“TJC” also trades on the changes it makes to the team as a whole. With Kid Flash leaving and Robin becoming Nightwing, Wolfman and Perez were finally getting a lineup more to their liking. They considered Kid Flash too powerful to be used effectively, and Robin had to be coordinated with the Batman office. The other pre-existing characters, Wonder Girl and Changeling (nee Beast Boy) weren’t that connected to Wonder Woman or the Doom Patrol, so their only real home was with the Titans. The creators’ attitude toward the characters they wanted was reflected in the characters’ attitude towards the team itself — if Marv and George liked them on the team, they liked being on the team. Indeed, NTT #39 has Dick choose to stay with the Titans (just not as Robin) right after Wally announces he’s leaving. This confirms for Wally his feelings of never really belonging to the team.
That brings up another fairly large plot hole, now that I think about it. If one of “TJC’s” themes centers around belonging (certainly an important question for teenagers) and Wally decides he doesn’t belong even as the Titans decide Terra does — what does that say, in the end, about the Titans as judges of character? If nothing else, the animated adaptation has to avoid making the Titans look like saps.
This plot hole could be diminished, if not avoided entirely, by omitting Wally from the adaptation. However, if I read Wolfman’s hints correctly, he’ll be there; and his absence from the rest of the story will have to be addressed. Consider: Kid Flash is probably the most powerful Titan, at least on paper, but apparently the simple act of his leaving the team is enough to get him off the hook as far as Deathstroke and Terra are concerned. Wally’s leaving was a shock to Terra, so she and Deathstroke must have had some plan in place for dealing with him. Legalistic concerns about “the meaning of ‘Teen Titan’” aside, were they so confident that they could eliminate the rest of the group before Kid Flash could have done anything about it? Wally and Tara weren’t BFF, but they did seem to have at least the beginnings of an actual friendship, so with her hatred of the rest of the team, I could see her sparing him because he rejected them.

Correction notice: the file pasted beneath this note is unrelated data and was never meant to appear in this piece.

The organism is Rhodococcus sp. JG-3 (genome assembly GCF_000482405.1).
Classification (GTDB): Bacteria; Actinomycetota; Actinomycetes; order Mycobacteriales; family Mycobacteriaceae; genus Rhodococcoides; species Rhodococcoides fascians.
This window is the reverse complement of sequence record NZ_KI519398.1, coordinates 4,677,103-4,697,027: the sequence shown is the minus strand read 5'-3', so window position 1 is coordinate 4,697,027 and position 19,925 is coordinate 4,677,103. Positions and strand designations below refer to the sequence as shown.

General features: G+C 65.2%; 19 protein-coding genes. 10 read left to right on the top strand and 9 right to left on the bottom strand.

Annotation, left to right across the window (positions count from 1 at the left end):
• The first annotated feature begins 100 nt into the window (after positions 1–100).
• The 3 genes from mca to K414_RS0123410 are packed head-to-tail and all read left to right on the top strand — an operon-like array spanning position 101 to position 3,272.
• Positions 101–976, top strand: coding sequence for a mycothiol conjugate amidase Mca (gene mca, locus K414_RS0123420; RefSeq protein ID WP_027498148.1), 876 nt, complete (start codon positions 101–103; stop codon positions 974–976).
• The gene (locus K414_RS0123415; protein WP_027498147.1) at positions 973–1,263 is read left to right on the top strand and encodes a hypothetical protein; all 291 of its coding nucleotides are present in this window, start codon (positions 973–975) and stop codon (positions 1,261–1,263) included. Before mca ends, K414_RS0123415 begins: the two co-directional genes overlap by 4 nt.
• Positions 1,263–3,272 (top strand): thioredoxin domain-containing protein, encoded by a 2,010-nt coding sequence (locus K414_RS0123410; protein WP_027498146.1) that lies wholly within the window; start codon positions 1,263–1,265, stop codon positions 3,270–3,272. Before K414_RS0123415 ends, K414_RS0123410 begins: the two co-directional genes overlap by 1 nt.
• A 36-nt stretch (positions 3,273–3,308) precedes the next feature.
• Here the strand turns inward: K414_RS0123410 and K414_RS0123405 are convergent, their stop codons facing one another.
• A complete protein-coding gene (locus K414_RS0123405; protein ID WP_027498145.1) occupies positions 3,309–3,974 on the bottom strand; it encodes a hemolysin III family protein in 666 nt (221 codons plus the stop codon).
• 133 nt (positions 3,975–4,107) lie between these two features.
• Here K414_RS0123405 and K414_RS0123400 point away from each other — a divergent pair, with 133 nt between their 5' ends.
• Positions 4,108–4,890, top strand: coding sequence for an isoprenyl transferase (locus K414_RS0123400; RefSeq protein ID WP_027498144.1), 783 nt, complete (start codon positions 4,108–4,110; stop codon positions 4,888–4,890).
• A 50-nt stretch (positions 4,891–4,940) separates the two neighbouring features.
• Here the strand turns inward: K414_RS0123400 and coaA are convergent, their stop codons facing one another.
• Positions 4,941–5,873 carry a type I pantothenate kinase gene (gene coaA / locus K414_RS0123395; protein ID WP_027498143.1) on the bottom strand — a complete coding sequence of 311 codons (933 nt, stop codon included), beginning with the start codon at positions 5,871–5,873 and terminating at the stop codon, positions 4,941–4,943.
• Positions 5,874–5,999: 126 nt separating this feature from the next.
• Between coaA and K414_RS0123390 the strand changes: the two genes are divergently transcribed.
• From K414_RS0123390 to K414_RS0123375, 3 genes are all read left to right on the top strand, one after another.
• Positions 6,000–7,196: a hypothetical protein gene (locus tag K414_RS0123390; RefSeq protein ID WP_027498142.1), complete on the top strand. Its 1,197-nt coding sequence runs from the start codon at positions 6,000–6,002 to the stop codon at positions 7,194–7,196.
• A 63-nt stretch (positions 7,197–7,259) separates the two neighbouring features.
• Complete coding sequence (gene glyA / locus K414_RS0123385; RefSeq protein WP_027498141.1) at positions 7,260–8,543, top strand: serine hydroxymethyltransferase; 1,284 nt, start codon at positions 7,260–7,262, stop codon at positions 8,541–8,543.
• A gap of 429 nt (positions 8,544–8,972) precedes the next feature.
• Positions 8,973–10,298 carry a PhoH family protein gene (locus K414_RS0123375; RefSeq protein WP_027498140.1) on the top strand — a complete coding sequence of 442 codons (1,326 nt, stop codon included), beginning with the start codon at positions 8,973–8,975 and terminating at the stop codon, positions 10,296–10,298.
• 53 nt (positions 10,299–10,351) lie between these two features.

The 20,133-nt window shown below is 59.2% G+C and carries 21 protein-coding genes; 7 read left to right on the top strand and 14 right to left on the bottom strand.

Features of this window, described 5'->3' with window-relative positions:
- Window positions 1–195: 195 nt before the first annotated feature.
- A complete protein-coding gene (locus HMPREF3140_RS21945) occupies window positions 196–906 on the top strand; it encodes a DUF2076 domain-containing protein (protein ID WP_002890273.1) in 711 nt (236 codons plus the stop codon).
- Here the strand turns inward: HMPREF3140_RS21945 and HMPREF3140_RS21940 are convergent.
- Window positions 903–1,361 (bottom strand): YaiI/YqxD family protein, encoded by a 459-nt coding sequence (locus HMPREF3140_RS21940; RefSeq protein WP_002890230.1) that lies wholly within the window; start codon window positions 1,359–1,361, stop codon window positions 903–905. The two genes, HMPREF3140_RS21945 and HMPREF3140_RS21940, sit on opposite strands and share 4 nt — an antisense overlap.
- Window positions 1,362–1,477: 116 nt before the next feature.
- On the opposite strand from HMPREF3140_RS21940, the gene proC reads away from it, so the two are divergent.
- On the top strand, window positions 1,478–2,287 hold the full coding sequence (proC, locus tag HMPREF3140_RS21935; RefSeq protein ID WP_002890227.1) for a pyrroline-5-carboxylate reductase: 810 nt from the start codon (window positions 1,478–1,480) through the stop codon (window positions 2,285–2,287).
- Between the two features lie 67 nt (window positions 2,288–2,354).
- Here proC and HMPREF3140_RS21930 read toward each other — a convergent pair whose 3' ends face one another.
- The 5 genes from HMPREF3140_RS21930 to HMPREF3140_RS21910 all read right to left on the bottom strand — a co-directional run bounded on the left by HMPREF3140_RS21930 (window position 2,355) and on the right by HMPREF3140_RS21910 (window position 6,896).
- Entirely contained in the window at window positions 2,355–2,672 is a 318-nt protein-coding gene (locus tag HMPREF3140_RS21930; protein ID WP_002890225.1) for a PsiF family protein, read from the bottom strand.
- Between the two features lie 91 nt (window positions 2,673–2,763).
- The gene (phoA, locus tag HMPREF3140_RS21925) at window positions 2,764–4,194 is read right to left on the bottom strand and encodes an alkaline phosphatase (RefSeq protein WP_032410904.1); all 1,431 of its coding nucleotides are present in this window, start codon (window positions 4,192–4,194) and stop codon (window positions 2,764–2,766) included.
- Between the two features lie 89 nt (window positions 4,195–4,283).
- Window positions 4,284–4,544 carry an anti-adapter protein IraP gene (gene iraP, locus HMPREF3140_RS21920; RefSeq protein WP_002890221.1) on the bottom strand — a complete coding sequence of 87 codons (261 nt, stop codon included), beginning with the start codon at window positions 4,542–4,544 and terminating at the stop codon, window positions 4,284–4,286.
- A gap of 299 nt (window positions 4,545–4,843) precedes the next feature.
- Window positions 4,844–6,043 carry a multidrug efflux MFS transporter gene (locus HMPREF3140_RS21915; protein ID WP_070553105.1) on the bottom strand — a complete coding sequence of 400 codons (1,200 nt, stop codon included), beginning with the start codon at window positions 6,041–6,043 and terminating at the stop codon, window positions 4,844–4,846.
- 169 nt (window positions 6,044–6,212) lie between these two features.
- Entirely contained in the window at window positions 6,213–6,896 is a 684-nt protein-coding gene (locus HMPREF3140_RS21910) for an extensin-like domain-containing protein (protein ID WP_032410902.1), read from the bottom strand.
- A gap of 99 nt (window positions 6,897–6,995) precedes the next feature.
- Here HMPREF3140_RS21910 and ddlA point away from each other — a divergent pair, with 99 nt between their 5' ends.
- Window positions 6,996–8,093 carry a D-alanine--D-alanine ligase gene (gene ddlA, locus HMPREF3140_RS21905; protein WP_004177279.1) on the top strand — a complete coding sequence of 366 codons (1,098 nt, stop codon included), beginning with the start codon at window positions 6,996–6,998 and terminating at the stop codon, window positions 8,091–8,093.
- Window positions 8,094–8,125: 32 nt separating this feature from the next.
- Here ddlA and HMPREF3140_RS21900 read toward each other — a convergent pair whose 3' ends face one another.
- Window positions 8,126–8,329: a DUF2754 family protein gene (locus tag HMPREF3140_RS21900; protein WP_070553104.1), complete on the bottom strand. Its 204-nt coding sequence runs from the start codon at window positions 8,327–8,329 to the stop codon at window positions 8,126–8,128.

(Still, I for one would have appreciated a last-minute save by Wally, which could have been accomplished without distracting from the introductions of Nightwing or Jericho. It would have been a nice capper to his time with the team, and it would have advanced the “belonging” theme as well as resolving his outsider-y feelings. But I digress….)